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A Sunday school teacher was endeavoring to impress upon a class of boys the importance of living the Christian life. “Why do people believe that I’m a Christian?” the man asked. The boys squirmed, but no one answered, so he asked again, “Why do people believe that I’m a Christian?” Finally, Little Johnny raised his hand. “Yes, Johnny. Why do people think I’m a Christian.” Johnny answered,“Maybe it’s because they don’t know you.”
You don’t see it as much anymore, but several years back there was a rather popular message on outdoor church signs: “If you were arrested for being a Christian, would there be enough evidence to convict you?” Would there be any physical evidence, more than just wearing a crucifix or a WWJD bracelet, would there be visible works? Would there be witnesses who would come forward and testify to your life as a Christian? Would your own testimony be enough to convict you? Would there be changed lives in the wake of your passing due to your Christian witness? Or would it be like that Sunday school teacher, once folks got to know you…? To this, all I can say is, “Please don’t put me on the stand!”
Yes, I can pull it off on occasion and I even dress the part, but if you really get to know me… Fr. Klukas was my Liturgics professor in seminary. When you asked him if he would like a cup of coffee, he would always respond, “Yes, please. Black, like my heart.” I take my coffee the same way. So we say with St. Paul, “I find it to be a law that when I want to do what is good, evil lies close at hand.… Wretched man that I am! Who will rescue me from this body of death? Thanks be to God through Jesus Christ our Lord!” You see, we don’t come to God because we are saints. We come to God because we are those in need of a loving and merciful God, who, in spite of our “coffee” like hearts, desires to draw us to Himself. In return, he asks that we extend to others, both friend and stranger (and even enemy), as much of this same love and mercy as we are able. And we’ll do so in the occasional great works, but most often it will be witnessed in the everyday moments of our lives.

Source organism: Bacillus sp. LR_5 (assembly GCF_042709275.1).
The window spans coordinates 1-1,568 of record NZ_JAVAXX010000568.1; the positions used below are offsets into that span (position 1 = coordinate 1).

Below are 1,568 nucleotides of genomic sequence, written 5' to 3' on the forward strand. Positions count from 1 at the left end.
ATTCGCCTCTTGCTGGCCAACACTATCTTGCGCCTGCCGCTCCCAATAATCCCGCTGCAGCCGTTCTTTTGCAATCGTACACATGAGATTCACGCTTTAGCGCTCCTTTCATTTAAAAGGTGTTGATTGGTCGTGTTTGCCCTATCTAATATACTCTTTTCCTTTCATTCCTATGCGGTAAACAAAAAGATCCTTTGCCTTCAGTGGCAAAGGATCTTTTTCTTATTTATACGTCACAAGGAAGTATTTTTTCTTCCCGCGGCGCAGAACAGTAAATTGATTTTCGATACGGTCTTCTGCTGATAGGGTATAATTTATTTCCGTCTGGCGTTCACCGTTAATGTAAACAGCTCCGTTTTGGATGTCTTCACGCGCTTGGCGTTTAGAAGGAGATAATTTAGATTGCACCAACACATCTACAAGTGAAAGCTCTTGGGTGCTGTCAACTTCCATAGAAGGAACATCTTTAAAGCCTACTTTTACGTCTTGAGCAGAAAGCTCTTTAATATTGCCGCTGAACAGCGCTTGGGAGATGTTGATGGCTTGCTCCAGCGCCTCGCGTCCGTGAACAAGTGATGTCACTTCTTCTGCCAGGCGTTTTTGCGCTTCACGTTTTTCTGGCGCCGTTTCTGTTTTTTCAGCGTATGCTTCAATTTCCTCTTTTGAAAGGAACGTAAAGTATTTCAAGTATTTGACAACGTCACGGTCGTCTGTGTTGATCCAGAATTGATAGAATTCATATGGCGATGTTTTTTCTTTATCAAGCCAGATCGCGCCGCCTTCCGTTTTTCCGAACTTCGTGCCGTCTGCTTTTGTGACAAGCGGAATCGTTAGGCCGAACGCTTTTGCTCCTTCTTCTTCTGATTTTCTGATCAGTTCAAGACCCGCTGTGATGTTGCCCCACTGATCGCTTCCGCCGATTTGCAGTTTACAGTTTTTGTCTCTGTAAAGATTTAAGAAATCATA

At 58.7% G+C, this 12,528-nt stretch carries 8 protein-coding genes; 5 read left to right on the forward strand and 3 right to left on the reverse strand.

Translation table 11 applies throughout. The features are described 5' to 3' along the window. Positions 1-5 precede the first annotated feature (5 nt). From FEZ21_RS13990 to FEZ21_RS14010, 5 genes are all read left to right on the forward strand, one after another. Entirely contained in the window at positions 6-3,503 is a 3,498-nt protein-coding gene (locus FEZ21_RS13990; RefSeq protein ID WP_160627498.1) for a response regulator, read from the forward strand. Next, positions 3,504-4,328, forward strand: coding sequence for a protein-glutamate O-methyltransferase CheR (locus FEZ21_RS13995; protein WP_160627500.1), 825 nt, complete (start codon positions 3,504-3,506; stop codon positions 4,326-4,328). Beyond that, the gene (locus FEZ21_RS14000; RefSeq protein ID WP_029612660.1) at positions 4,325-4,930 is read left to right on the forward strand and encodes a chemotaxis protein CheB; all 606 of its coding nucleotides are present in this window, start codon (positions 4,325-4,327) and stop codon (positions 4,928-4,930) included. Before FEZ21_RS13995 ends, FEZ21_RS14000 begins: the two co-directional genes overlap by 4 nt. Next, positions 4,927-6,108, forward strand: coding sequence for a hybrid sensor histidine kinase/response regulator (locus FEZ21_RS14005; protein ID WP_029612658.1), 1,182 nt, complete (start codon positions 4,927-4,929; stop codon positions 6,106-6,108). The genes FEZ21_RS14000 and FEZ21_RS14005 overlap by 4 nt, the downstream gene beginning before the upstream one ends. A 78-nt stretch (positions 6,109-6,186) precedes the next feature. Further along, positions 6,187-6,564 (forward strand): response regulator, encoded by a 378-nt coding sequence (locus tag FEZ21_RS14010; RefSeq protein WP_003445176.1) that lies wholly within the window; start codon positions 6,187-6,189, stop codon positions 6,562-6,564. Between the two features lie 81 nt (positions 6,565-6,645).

A taxi driver recorded the following event during a day at work: I arrived at the address and signaled. After waiting a few minutes, I beep again. Since this was supposed to be my last passenger, I thought about leaving, but instead I parked the car, went to the door and knocked … “Just a minute,” said a fragile, elderly woman’s voice. I heard something being dragged along the floor.
After a long pause, the door opened. A little woman of about 90 was standing in front of me. She was wearing a plain dress and a hat with a veil, as if from 1940s films. Next to her was a small suitcase. The apartment looked as if no one had lived in it for many years. All furniture was covered with sheets. There were no clocks on the walls, no trinkets or dishes on the shelves. In the corner was a cardboard box filled with photographs and glassware.
“Would you help me carry the bag to the car?” She asked. I took the suitcase to the car and then came back to help the woman. She took my hand and we slowly walked toward the car.
She continued to thank me for my kindness. “It’s nothing,” I told her, “I just try to treat my passengers the way I want them to treat my mother.”
“Oh, you’re such a good boy,” she said. When we got into the car, she gave me the address and then asked: “Could you go through the center of the city?”